The list of top risks in the consumer products industry – regulation, customer loyalty, cybersecurity, growth, and employee recruitment and retention – have remained remarkably consistent year-to-year. In 2016, the perceived significance of those risks decreased across the board, but it’s hard to say whether this is a statistical anomaly, or indicative of the anesthetizing effect of managing significant risks over an extended period.

From Protiviti’s perspective, we have not seen anything to suggest any ebb in the disruptive forces at work in the industry. If anything, consumer demands are increasing as technology and competition foster expectations of a consistent and fluid shopping experience across multiple channels – allowing customers to shop online, accept delivery on their doorstep and return goods in the store, for example.

If anything, this so-called “omni-channel” business model is increasing risks, by demanding that retailers simultaneously collect more data and invest in better security to keep it safe and analytics to make it actionable. This increased reliance on data, delivery and telecommunications increases the risk of regulation and regulatory scrutiny.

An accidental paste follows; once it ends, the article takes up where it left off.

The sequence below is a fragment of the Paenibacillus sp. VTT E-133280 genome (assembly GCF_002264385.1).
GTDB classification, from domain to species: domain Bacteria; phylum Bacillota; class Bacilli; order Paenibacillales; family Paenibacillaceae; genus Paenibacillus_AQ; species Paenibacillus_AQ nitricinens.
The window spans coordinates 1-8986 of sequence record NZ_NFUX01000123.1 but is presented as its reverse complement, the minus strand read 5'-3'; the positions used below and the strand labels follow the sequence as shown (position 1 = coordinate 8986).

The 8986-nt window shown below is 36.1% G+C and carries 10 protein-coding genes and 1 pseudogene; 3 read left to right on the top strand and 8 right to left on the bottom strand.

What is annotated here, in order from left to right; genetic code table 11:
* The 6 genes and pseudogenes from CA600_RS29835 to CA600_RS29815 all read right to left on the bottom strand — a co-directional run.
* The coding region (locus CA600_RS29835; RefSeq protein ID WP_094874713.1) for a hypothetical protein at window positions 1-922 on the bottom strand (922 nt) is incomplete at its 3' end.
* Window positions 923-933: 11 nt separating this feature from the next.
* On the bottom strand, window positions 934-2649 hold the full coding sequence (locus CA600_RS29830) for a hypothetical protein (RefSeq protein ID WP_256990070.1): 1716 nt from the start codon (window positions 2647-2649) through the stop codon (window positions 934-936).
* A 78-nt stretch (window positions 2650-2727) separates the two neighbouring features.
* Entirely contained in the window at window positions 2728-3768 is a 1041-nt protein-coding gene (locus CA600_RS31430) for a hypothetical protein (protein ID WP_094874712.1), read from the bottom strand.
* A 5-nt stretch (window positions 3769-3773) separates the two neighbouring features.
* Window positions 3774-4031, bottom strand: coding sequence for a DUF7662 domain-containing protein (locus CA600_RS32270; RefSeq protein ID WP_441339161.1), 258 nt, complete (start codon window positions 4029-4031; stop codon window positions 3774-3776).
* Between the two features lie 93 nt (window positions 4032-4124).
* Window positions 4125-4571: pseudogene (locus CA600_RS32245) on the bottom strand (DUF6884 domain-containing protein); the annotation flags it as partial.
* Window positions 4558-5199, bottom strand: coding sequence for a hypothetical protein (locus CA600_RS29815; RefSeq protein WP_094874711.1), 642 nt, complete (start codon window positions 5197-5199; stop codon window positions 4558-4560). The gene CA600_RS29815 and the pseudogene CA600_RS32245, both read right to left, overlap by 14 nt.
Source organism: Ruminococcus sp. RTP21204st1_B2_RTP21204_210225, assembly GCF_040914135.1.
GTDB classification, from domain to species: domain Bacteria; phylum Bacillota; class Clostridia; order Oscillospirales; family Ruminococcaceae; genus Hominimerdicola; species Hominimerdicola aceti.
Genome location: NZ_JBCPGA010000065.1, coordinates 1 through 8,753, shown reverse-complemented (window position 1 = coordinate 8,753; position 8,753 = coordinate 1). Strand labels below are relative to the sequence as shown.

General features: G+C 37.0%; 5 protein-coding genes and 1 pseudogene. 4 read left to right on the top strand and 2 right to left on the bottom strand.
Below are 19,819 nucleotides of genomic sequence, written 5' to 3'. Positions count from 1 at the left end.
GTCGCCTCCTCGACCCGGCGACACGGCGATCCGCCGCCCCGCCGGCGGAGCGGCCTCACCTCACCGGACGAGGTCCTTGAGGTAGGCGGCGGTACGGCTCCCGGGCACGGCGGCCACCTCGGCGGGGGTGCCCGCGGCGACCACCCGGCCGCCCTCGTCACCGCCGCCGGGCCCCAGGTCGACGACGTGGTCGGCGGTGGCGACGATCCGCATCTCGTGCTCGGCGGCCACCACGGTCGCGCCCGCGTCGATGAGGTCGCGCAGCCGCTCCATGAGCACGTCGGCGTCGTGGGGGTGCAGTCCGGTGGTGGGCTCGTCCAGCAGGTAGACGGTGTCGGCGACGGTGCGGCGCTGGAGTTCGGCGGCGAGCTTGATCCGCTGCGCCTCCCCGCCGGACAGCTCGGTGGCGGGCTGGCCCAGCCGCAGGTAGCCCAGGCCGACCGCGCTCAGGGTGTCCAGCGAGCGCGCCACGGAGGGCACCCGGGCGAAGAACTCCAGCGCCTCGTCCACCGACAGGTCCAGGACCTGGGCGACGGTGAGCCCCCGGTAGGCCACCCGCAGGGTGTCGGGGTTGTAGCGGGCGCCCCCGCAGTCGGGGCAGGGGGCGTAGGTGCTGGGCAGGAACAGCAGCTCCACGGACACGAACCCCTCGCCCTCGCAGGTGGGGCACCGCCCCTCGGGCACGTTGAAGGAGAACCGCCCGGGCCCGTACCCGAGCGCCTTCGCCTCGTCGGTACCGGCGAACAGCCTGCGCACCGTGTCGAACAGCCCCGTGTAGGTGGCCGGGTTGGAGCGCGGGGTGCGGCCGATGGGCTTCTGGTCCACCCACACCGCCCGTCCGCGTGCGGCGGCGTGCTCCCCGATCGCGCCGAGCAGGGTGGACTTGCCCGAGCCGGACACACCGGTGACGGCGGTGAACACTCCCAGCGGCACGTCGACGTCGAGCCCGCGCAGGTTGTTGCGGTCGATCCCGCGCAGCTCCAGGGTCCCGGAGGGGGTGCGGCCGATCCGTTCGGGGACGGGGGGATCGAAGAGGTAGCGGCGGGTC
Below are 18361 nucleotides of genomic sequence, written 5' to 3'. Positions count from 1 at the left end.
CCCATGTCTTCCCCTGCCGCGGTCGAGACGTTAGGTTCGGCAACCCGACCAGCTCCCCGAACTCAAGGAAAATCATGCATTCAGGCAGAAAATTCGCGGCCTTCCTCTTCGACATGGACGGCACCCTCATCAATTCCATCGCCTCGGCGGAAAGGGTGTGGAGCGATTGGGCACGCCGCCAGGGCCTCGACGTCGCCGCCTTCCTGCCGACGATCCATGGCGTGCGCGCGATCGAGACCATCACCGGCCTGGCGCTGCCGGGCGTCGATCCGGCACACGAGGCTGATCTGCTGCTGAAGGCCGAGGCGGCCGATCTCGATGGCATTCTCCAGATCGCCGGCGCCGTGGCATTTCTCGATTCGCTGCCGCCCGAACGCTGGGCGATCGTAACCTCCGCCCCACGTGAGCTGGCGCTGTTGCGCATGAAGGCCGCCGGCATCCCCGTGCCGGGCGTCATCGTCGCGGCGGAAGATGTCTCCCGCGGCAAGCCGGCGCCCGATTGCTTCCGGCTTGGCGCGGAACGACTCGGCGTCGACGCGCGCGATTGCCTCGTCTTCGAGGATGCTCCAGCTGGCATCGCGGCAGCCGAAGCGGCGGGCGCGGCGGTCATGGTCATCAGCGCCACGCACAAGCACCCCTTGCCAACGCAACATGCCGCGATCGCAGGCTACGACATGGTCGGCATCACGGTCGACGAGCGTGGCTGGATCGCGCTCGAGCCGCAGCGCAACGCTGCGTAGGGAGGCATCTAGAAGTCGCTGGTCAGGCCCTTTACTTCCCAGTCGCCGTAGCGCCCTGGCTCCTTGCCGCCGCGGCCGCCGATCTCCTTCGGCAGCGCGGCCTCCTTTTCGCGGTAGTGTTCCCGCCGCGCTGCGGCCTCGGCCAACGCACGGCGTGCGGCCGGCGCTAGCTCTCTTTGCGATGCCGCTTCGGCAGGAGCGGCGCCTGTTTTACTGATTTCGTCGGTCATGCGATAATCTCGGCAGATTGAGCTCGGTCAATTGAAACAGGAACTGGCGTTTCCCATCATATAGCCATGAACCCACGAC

Finally, it ups the ante on consumer products and services companies to recruit and retain employees and executives capable of embracing change without losing sight of unique brand values and brand-specific customer expectations.

In my experience, the executives I work with are well-aware of these challenges. This leads me to lean toward the idea that executives who responded to our survey are already so engaged in the process of dealing with the risks they identified that perhaps they don’t loom as large as before.